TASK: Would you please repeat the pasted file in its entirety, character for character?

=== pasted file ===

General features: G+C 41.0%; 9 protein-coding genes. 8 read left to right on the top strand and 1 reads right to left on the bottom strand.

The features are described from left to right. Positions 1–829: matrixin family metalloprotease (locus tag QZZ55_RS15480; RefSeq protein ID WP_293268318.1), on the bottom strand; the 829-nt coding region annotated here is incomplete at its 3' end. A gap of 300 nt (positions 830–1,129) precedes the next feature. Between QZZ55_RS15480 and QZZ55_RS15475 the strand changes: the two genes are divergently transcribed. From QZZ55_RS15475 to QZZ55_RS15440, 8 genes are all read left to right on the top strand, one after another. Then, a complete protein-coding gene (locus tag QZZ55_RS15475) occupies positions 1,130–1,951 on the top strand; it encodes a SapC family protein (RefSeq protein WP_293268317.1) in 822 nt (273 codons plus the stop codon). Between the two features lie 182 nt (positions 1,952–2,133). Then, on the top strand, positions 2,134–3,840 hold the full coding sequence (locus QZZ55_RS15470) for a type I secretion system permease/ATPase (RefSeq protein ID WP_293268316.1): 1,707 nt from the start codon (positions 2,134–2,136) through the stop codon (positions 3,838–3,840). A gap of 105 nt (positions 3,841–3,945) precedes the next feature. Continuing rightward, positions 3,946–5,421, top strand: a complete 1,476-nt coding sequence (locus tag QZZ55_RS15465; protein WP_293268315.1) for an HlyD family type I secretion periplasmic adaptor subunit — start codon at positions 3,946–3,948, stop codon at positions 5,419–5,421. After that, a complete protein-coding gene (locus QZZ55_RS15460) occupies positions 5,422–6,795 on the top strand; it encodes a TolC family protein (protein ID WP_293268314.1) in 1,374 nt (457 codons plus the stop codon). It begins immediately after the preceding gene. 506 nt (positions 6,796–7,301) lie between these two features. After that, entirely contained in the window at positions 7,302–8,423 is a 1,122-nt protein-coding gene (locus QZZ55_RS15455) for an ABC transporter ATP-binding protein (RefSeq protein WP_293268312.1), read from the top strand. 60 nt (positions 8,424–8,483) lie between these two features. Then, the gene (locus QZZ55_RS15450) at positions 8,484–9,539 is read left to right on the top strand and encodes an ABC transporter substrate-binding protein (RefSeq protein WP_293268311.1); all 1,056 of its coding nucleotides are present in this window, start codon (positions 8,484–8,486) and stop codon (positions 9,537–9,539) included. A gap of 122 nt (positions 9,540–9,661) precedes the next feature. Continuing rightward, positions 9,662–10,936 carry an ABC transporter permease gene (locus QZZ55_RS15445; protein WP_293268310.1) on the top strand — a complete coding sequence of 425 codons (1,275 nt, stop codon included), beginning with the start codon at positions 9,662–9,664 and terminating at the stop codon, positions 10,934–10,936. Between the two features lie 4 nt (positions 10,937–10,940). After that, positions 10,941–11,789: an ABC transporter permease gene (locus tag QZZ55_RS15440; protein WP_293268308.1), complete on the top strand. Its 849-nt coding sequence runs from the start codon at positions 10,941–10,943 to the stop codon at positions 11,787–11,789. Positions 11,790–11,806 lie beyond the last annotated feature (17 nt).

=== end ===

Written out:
General features: G+C 41.0%; 9 protein-coding genes. 8 read left to right on the top strand and 1 reads right to left on the bottom strand.

The features are described from left to right. Positions 1–829: matrixin family metalloprotease (locus tag QZZ55_RS15480; RefSeq protein ID WP_293268318.1), on the bottom strand; the 829-nt coding region annotated here is incomplete at its 3' end. A gap of 300 nt (positions 830–1,129) precedes the next feature. Between QZZ55_RS15480 and QZZ55_RS15475 the strand changes: the two genes are divergently transcribed. From QZZ55_RS15475 to QZZ55_RS15440, 8 genes are all read left to right on the top strand, one after another. Then, a complete protein-coding gene (locus tag QZZ55_RS15475) occupies positions 1,130–1,951 on the top strand; it encodes a SapC family protein (RefSeq protein WP_293268317.1) in 822 nt (273 codons plus the stop codon). Between the two features lie 182 nt (positions 1,952–2,133). Then, on the top strand, positions 2,134–3,840 hold the full coding sequence (locus QZZ55_RS15470) for a type I secretion system permease/ATPase (RefSeq protein ID WP_293268316.1): 1,707 nt from the start codon (positions 2,134–2,136) through the stop codon (positions 3,838–3,840). A gap of 105 nt (positions 3,841–3,945) precedes the next feature. Continuing rightward, positions 3,946–5,421, top strand: a complete 1,476-nt coding sequence (locus tag QZZ55_RS15465; protein WP_293268315.1) for an HlyD family type I secretion periplasmic adaptor subunit — start codon at positions 3,946–3,948, stop codon at positions 5,419–5,421. After that, a complete protein-coding gene (locus QZZ55_RS15460) occupies positions 5,422–6,795 on the top strand; it encodes a TolC family protein (protein ID WP_293268314.1) in 1,374 nt (457 codons plus the stop codon). It begins immediately after the preceding gene. 506 nt (positions 6,796–7,301) lie between these two features. After that, entirely contained in the window at positions 7,302–8,423 is a 1,122-nt protein-coding gene (locus QZZ55_RS15455) for an ABC transporter ATP-binding protein (RefSeq protein WP_293268312.1), read from the top strand. 60 nt (positions 8,424–8,483) lie between these two features. Then, the gene (locus QZZ55_RS15450) at positions 8,484–9,539 is read left to right on the top strand and encodes an ABC transporter substrate-binding protein (RefSeq protein WP_293268311.1); all 1,056 of its coding nucleotides are present in this window, start codon (positions 8,484–8,486) and stop codon (positions 9,537–9,539) included. A gap of 122 nt (positions 9,540–9,661) precedes the next feature. Continuing rightward, positions 9,662–10,936 carry an ABC transporter permease gene (locus QZZ55_RS15445; protein WP_293268310.1) on the top strand — a complete coding sequence of 425 codons (1,275 nt, stop codon included), beginning with the start codon at positions 9,662–9,664 and terminating at the stop codon, positions 10,934–10,936. Between the two features lie 4 nt (positions 10,937–10,940). After that, positions 10,941–11,789: an ABC transporter permease gene (locus tag QZZ55_RS15440; protein WP_293268308.1), complete on the top strand. Its 849-nt coding sequence runs from the start codon at positions 10,941–10,943 to the stop codon at positions 11,787–11,789. Positions 11,790–11,806 lie beyond the last annotated feature (17 nt).